King Robb sends Theon Greyjoy back to the Pyke to secure an alliance with his father Balon in order to attack King's Landing. However, Lord Balon has different ideas and plans to use the War of the Five Kings to invade the North. Under pressure from his father and sister Yara Greyjoy, Theon renounces his allegiance to Robb and is baptized by a Drowned Men priest. During the invasion, Yara leads a fleet that attacks Deepwood Motte, the seat of House Glover.
Meanwhile, Theon struggles to gain the respect of the Ironborn crew of the Sea Bitch, who resent him for spending his adolescence away from the Iron Islands. Theon finds help in the form of his first mate Dagmer Cleftjaw. Together, the two Ironborn devise a plan to lure the main Stark forces away from Winterfell by launching a feint attack on Torrhen's Square. Against the wishes of Balon and Yara, Theon seizes Winterfell and captures Robb's younger brothers Bran and Rickon Stark. However, the boys escape with the help of the Wildling servant Osha and stable boy Hodor.
In retaliation, Theon kills two orphan boys and poses their corpses as those of Bran and Rickon. Theon's actions has the effect of inflaming northern resistance to the Ironborn and embarrassing Balon and Yara. Yara travels from Deepwood Mote to Winterfell and attempts to reason with Theon. However, Theon insists on keeping his prize and remaining the Prince of Winterfell.
Theon and the twenty–men Ironborn garrison at Winterfell are besieged by a Bolton army led by Ramsay Snow, the illegitimate son of Roose Bolton, a vassal of the Starks. Theon attempts to rally his men for a final stand but is knocked out by Dagmer, who intends to hand over his liege to the Boltons in return for the garrison being offered safe conduct. However, Ramsay reneges on the offer and has Dagmer and his men flayed alive. By capturing Theon, Ramsay has gained an important hostage since the former is the last surviving son and Balon's heir.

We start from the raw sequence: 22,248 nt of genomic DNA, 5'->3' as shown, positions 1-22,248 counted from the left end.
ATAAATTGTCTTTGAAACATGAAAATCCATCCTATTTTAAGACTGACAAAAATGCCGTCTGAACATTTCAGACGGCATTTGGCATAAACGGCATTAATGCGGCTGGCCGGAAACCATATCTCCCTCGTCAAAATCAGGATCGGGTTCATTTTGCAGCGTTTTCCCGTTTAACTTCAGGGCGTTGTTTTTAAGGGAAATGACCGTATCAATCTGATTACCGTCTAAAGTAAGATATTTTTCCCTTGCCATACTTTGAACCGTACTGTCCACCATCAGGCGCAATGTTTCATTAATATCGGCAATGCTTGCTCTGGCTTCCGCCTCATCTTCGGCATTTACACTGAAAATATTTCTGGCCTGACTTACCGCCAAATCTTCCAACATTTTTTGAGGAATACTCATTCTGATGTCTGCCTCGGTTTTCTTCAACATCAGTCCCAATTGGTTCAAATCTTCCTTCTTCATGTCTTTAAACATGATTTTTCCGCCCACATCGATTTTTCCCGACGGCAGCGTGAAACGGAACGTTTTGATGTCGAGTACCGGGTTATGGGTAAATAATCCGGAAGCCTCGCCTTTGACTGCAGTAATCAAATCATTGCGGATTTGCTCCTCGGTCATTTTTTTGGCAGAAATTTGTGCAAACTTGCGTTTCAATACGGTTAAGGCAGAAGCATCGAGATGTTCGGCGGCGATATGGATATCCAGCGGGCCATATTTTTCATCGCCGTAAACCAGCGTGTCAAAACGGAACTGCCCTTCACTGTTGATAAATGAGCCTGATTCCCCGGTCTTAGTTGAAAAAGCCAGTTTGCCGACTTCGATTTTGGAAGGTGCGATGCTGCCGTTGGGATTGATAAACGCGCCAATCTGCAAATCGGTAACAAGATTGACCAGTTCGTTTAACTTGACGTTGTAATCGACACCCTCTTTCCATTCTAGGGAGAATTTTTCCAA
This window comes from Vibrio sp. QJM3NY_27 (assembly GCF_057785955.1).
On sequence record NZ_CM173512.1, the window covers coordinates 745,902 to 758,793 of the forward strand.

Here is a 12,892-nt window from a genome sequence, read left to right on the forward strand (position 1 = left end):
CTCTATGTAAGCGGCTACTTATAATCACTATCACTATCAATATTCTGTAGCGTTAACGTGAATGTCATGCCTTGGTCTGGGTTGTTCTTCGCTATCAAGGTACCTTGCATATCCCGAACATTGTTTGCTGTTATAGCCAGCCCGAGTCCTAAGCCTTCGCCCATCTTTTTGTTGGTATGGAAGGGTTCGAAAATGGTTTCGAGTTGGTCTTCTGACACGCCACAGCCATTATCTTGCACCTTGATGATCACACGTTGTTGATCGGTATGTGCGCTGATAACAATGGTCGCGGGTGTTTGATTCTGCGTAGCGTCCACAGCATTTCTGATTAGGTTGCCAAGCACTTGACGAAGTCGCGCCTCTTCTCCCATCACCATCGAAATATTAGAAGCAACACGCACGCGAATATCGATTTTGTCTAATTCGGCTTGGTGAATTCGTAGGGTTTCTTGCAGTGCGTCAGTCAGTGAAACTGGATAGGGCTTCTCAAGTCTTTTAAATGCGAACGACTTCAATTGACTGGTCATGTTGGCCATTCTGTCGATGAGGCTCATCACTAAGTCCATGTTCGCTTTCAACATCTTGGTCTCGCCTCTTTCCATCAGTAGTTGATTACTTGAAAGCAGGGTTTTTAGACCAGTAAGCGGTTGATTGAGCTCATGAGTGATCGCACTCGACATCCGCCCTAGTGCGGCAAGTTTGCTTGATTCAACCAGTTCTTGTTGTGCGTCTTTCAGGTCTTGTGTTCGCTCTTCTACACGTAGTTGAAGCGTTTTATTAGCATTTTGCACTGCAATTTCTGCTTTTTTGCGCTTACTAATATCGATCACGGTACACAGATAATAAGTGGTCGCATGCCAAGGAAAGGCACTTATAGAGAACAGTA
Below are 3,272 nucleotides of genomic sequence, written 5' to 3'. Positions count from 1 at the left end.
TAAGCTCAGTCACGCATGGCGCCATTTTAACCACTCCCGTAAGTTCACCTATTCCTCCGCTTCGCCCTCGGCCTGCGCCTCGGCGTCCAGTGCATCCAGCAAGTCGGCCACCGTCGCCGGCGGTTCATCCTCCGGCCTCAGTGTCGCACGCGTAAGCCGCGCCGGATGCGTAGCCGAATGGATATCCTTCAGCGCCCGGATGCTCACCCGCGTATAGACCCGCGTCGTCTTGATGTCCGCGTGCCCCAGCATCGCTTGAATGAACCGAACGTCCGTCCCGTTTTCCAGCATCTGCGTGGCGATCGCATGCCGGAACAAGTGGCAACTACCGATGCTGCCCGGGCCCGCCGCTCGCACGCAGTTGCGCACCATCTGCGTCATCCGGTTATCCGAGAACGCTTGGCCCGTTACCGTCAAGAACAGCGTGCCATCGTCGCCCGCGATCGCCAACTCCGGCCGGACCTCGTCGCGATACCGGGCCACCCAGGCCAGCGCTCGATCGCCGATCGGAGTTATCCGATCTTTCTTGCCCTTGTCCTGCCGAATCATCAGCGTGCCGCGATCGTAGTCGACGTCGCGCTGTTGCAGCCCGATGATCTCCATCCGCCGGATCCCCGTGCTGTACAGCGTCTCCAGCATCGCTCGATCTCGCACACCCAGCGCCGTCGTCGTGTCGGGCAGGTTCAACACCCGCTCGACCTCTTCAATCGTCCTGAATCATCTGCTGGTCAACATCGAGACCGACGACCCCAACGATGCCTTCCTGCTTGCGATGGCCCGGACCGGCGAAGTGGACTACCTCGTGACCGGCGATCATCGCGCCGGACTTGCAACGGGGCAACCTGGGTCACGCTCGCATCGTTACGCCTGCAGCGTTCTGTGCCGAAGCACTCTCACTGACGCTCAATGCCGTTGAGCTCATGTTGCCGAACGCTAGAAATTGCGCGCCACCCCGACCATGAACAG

After capturing Theon Greyjoy, Roose Bolton falsely claims that the Ironborn had sacked Winterfell and then fled before Ramsay's army arrived. Meanwhile, Theon is tortured over a prolonged period and emasculated by Ramsay, who also forces him to adopt the persona "Reek." Acting in his father's absence, Ramsay issues an ultimatum to Lord Balon demanding that he withdraw from the North. Ramsay also threatens to mutilate Theon and to flay every Ironborn in the North if Balon rejects his terms. In response, Balon disowns Theon and refuses to abandon the strongholds he has conquered. However, Yara disagrees and assembles a band of Ironborn warriors to rescue her brother.
Ramsay's emasculation of Theon complicates Roose Bolton's plans to secure an Ironborn withdrawal from the Northern fortress of Moat Cailin, a strategic bottleneck which blocks the return of Bolton forces to the North. Since Theon cannot further the Greyjoy line, he is of no use to Balon. Later, Yara launches a raid on the Dreadfort to rescue Theon. Totally subservient to his master, Theon resists Yara's rescue attempt and chooses to remain with his master. Yara and her surviving forces are forced to retreat when Ramsay unleashes his dogs on them.
By assuming the persona of Theon, "Reek" convinces the Ironborn garrison at Moat Cailin to lay down their arms in return for safe passage. However, Ramsay reneges again on his offer and has the Ironborn there flayed alive. While Roose is uneasy with his son's brutal tactics, he still legitimizes Ramsay. Both surmise that the Ironborn forces in the North are on the retreat.
Having escaped the Boltons with Sansa Stark, Theon elects to return to the Iron Islands rather than accompany Sansa, Brienne of Tarth, and Podrick Payne to Castle Black. Theon fears that Jon Snow will seek retribution against him for the purported deaths of Bran and Rickon as well as the true deaths of the two orphans. Meanwhile, the end of the War of the Five Kings allows the Glovers to retake Deepwood Motte and slaughter the Ironborn garrison there. As a result, the Ironborn lose their last major stronghold in the North. In Pyke, Yara urges her father Balon to end the war and seek peace. However, Balon is unmoved and insists on fighting to the bitter end.
Later that night, Balon is murdered by his estranged younger brother Euron Greyjoy, who intends to succeed his brother on the Salt Throne. The following day, Balon's corpse is found by Yara and her uncle Aeron Greyjoy. After the funeral, Yara swears vengeance against her father's murderer and vows to succeed him on the Salt Throne. However, Aeron informs her that a kingsmoot will decide the next leader of the Ironborn.